Nigeria has recorded its biggest foreign trade deficit since 1981 as the trade balance stood at a deficit of N7.38 trillion in 2020. This is according to available data obtained from the National Bureau of Statistics (NBS).
According to the recent foreign trade report, total imports in the year 2020 was valued at N19.9 trillion surpassing the total exports of N12.52 trillion, indicating a trade deficit of N7.38 trillion. This is the second time Nigeria is recording a negative trade balance in the past 10 years.
In 2016, during a similar recession as the one recorded last year, Nigeria recorded a negative trade balance of N290.1 billion, owing to an 11.1% decline in the value of exports. However, the current trade deficit is more than 25 times higher than that recorded in 2016.
Although Nigeria’s economy grew by 0.11% in Q4 2020, marking the exit from the COVID-19-induced recession, the Q4 2020 trade deficit of N2.73 trillion was the highest recorded in the year. The plunge in the value of Nigeria’s export could be attributed to the crash of oil prices and the outbreak of the covid-19 pandemic in 2020.
Oil price dilemma
- Since 2010, crude oil export has contributed more than 70% of Nigeria’s exports followed by non-crude oil exports which contributed an average of 24.10% between 2010 and 2020.
- The value of crude oil export is determined by two major factors, oil price and the volume of oil production.
- Nigeria recorded its highest trade surplus in the past decade in 2012 (N16.82 trillion) when Brent oil traded for an annual average of $111.67 and Nigeria produced an average of 2.35mbpd.
- However, in recent years oil prices have been declining which has subsequently led to volatility in Nigeria’s balance of trade due to our dependence on oil sales as a source of export income.
- In 2016, during Nigeria’s last recession, it recorded its first trade deficit of N290.13 billion since 1982. Similar to the current happening, there was a glut in the oil market which pushed the oil price to an annual average price of $52.39 in 2015 and $43.73 in 2016.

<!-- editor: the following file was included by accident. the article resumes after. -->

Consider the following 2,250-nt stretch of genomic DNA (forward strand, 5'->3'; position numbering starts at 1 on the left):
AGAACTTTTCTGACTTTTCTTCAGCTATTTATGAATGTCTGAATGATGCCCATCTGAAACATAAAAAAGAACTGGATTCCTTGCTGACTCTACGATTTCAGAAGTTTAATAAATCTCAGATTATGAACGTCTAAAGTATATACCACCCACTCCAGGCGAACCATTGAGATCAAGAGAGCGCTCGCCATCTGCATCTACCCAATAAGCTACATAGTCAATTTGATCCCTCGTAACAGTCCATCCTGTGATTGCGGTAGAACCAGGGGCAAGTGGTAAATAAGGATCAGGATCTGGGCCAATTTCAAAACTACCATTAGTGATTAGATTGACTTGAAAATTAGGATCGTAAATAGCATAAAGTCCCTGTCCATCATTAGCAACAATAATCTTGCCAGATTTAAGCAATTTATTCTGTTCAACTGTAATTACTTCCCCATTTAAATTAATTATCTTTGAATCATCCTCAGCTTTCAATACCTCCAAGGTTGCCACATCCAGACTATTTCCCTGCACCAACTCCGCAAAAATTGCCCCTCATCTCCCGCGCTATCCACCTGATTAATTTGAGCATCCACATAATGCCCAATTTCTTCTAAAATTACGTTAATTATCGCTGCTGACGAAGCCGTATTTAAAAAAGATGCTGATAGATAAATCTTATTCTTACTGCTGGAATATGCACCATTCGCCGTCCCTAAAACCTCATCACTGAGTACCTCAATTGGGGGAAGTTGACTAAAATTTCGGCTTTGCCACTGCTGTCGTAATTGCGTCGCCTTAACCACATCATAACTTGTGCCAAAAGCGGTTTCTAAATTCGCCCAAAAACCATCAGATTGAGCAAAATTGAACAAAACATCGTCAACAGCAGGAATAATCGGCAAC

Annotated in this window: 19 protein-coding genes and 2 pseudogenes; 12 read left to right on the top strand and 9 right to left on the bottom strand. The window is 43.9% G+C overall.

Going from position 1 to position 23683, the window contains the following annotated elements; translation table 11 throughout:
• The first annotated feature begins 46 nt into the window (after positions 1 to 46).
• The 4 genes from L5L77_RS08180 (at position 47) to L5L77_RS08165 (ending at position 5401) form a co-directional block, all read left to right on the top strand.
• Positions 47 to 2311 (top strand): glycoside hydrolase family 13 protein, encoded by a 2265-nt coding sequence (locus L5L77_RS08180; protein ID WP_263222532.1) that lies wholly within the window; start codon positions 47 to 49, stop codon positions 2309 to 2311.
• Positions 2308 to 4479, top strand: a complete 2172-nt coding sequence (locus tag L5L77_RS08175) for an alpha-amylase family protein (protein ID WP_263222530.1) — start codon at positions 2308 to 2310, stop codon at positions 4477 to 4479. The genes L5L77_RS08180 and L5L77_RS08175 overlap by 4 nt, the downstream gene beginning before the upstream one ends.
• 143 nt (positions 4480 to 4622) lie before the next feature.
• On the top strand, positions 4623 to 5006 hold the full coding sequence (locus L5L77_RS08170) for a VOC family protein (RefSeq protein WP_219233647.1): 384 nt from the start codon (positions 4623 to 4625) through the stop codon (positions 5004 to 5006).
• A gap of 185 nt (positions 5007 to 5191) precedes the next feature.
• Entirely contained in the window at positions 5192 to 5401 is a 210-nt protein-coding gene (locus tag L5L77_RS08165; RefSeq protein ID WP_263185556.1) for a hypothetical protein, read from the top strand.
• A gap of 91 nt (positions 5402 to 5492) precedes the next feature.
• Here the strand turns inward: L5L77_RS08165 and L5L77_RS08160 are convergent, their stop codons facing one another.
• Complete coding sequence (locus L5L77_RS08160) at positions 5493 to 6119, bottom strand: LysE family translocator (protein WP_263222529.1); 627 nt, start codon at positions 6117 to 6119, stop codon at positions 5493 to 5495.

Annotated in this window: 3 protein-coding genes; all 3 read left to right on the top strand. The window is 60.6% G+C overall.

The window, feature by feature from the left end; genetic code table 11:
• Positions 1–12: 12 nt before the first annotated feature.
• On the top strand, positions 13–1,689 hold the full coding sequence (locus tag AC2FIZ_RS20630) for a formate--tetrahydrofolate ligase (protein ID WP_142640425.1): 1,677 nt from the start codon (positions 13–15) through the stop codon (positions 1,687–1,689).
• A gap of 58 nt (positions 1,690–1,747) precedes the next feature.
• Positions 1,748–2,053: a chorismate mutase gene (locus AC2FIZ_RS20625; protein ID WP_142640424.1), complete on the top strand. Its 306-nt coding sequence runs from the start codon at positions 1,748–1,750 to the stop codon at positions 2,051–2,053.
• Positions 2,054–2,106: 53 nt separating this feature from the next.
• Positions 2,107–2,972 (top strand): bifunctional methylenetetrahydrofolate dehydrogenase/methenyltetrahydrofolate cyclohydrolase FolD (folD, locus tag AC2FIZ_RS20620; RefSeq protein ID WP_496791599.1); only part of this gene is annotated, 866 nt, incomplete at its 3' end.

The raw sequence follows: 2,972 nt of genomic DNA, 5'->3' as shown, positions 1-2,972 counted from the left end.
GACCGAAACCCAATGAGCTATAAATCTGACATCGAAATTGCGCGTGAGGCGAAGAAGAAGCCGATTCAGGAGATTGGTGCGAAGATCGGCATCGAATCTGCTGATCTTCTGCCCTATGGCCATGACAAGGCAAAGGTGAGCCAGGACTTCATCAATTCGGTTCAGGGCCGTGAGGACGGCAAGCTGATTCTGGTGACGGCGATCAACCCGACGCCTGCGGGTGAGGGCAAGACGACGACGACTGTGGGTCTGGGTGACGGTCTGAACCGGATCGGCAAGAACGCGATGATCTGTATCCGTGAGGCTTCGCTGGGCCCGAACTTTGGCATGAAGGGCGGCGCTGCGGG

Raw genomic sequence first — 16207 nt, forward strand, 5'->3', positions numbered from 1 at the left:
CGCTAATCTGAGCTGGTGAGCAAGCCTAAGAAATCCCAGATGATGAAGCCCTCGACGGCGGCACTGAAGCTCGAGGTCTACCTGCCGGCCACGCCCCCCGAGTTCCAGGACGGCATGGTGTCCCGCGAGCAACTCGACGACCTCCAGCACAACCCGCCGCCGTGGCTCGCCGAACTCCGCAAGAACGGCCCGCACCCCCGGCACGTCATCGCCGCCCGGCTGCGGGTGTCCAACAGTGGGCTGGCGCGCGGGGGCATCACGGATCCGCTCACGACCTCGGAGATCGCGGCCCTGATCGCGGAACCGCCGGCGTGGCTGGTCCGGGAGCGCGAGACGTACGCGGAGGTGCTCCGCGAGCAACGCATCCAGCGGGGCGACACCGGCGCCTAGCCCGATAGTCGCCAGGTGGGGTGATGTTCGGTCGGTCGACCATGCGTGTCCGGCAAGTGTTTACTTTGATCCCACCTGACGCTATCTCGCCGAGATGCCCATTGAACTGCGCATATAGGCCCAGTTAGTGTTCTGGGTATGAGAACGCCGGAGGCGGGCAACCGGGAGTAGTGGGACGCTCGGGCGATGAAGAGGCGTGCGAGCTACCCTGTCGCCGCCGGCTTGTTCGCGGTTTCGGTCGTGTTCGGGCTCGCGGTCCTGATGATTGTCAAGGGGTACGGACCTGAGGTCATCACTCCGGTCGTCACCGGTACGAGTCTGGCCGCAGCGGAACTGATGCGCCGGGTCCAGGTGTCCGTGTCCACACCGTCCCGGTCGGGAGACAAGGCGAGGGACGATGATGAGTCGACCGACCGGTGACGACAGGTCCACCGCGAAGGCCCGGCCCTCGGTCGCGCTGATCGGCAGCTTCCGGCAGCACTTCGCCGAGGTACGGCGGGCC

- Due to the impact of the Coronavirus on economic activities in 2020, history repeated itself as oil price significantly fell by an estimated rate of 34% to an annual average price of $42.34.
- Nigeria was also faced with the challenge of the quota placed on its production as a member of OPEC which declined its production by about 12% year-on-year.
Impact on Naira Valuation
In a free market, a trade deficit usually leads to currency depreciation as the market will rebalance itself by repricing imports higher and repricing exports lower to eliminate the deficit.
- However, Nigeria practices a managed floating system which means although the market determines the exchange rate, the CBN comes into the market to mop up the excess supply of naira to prevent naira depreciation.
- The CBN’s foreign reserve is however affected by this activity as the purchase is financed from the foreign reserve.
- Despite the management by the CBN in 2020, the exchange rate was devalued twice in the year, first on March 20 when the exchange rate went from N307 to about N360 and on August 6th when it went from N360 to N380 to the dollar respectively.
- The foreign reserve also depleted by 8.35% in 2020 from $38.60 billion as at December 31, 2019 to $35.37 billion on December 31 2020.
- In the parallel market which is the closest to `the free market’, the exchange rate depreciated by 27.42%, moving from N361/$ at the end of December 2019 to N460/$ at the end of December 2020.
- After a turbulent year in the oil market, the oil price has returned to pre-pandemic levels, reaching Goldman Sachs’ target for the year in the first quarter of 2021. Nigeria’s oil production levels however remain a large variable in the recovery process as OPEC+ decided to retain its production level for an additional month.
- Also, the Nigerian foreign reserve has depleted by 1.79% year to date from $35.37 billion as at December 31, 2020 to $34.74 billion on March 8 2021. This is despite the rise in oil prices.
- It can be hoped that Nigeria will recover from its negative trade balance in 2021, as the economy returns back to normalcy and oil prices continue in its recent bullish trend.